Near the start of Edwardson's solid fifth novel featuring Insp. Erik Winter to be made available in the U.S. (after 2009's Death Angels), a fellow homicide detective of foreign background, Aneta Djanali, gets her jaw smashed when she intervenes in an assault during an annual summer party held outdoors in Gothenburg. Winter cuts short his vacation to investigate. Soon after, a woman turns up dead at the edge of a forest, possibly strangled, with no identifying papers on her body. The chase leads Winter from the unusually hot streets of Gothenburg to seaside towns in Denmark, from the biker wars heating up in Scandinavia to those that raged decades earlier when the Hell's Angels and Bandidos first arrived in northern Europe. This thoroughly satisfying police procedural offers forays into the murky waters of immigration and assimilation as well as the obsessive mind of the sleuth. (Oct.)
"Gripping...An expert melding of sociological observation and psychological acuity."
"An extremely accomplished cross between crime fiction and psychological thriller...on par with P. D. James."
-Helsingsborgs Dagblad (Sweden)
"Masterful...While +ke Edwardson possesses an undertone of humor, his work is full of darkness...With The Shadow Woman [he] establishes himself among the most exciting crime thriller writers in the country."
-Motala & Vadstena Tidning (Sweden)
"Erik Winter could be related to Elizabeth George's Sir Thomas Lynley, and the almost clinical descriptions might evoke pathologist Kay Scarpetta in Patricia Cornwell's books, while the social ambience could well be inspired by both P. D. James and Minette Walters."
"A dramatic crime chase in Gothenburg, intelligently and excitingly told."
-Der Spiegel (Germany)
"[Here is] the opportunity to discover a Swede well removed from the 'Swedish model' and enter into the world of +ke Edwardson. Try this voyage, and you will return to it."
In the fifth Chief Inspector Winter book to be translated into English—and the second book in the series (after Death Angels)—the Swedish policeman must study a past crime in order to solve a current murder. When a young woman is found murdered during the wild festivities of Gothenburg Party, a weeklong festival held every August, Winter has no clues to her identity. He does know that she had given birth and catches a break when one of the woman's neighbors reports her disappearance to the police. In order to solve her murder and find her missing child, Winter must delve into the woman's past and try to unravel a decades-old crime that will ultimately lead him to Denmark. At the same time, Winter is also dealing with family problems and relationship issues. The three-time winner of the Swedish Crime Writer's Award for best crime novel continues to provide his readers with strong characters and intriguing plots. He also reveals more insights into Inspector Winter's character, making him more human and more sympathetic to readers. VERDICT Sure to appeal to Stieg Larsson fans eager for more noir Scandinavian crime fiction.—Jean King, West Hempstead P.L., NY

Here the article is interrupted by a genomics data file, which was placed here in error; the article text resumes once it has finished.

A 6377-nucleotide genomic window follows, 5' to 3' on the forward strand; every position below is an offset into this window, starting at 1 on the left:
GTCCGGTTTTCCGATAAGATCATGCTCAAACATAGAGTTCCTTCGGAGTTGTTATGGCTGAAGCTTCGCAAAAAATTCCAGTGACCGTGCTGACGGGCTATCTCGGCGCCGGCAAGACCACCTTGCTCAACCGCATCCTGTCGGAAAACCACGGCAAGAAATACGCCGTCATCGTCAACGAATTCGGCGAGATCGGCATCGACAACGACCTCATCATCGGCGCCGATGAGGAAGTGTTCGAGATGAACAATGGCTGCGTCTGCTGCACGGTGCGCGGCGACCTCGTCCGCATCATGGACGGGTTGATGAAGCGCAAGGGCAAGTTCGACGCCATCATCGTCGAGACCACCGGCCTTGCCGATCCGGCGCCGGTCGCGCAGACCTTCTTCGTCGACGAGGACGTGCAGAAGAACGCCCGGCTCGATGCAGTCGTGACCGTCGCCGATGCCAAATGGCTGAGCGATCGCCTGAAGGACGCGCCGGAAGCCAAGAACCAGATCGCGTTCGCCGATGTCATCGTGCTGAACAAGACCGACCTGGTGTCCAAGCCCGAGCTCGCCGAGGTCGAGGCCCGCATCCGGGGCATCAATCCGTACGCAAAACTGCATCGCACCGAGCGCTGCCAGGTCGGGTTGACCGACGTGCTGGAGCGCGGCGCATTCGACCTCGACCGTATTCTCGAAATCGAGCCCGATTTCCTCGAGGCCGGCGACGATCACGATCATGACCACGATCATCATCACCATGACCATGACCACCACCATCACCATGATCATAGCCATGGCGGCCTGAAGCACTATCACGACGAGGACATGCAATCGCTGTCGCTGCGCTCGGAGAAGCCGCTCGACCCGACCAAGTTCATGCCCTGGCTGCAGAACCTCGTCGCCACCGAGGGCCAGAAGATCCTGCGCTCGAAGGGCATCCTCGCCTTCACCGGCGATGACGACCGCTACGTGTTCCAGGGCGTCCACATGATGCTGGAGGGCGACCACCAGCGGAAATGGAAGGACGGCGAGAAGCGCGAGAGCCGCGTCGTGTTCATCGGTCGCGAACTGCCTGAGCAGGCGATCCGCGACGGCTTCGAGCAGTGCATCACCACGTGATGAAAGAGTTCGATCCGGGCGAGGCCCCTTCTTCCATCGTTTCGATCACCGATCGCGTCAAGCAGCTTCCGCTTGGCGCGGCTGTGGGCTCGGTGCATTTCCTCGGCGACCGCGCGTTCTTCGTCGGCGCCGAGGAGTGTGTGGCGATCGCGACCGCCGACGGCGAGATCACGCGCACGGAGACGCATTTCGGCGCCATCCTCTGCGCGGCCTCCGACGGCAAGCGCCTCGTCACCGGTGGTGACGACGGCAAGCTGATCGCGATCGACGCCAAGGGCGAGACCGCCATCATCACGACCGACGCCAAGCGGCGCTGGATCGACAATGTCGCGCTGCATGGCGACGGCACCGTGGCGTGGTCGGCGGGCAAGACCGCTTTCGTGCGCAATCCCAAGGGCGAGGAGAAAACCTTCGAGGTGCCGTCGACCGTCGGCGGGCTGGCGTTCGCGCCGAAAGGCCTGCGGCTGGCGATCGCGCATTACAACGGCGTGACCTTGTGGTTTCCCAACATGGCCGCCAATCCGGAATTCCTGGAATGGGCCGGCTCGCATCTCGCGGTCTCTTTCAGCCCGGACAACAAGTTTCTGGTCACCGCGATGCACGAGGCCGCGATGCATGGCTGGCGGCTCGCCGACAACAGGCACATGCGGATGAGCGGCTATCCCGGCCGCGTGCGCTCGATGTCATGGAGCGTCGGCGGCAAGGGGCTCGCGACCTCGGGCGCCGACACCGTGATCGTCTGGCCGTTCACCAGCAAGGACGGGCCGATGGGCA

Inspector Erik Winter (Death Angels, 2009. etc.) tackles the murder of a woman who was scarcely more substantial in life than death.
As fans of Stieg Larsson and Henning Mankell know, Sweden is crawling with violent criminals. The summer of 1997, as "we're headed toward the end of the century, and the end of the world as we know it," is marked in Gothenburg by a feud between rival drug gangs and a bus hijacking that explodes in a hail of gunfire. But the biggest case for Winter and his homicide squad is the quietest. The body of a woman has been discovered at the edge of Delsjö Lake. There's no indication of who she is, where she came from or what she was doing before someone strangled her. The only clue is the indication that she was once pregnant. As Winter and his colleagues begin their patient, months-long investigation, readers already know more. They know that the woman was killed in the commission of a crime; they know that she was survived by her young daughter, who's been carried off; and they know that one of her neighbors has finally noticed her absence and begun to make a fuss. Even after he succeeds in putting a name to the body, Winter, wrestling with the demands of his longtime lover Angela for greater commitment, feels that his work is just beginning. If only he knew.
An expert melding of sociological observation and psychological acuity. The criminals, introduced late in the story, are especially gripping.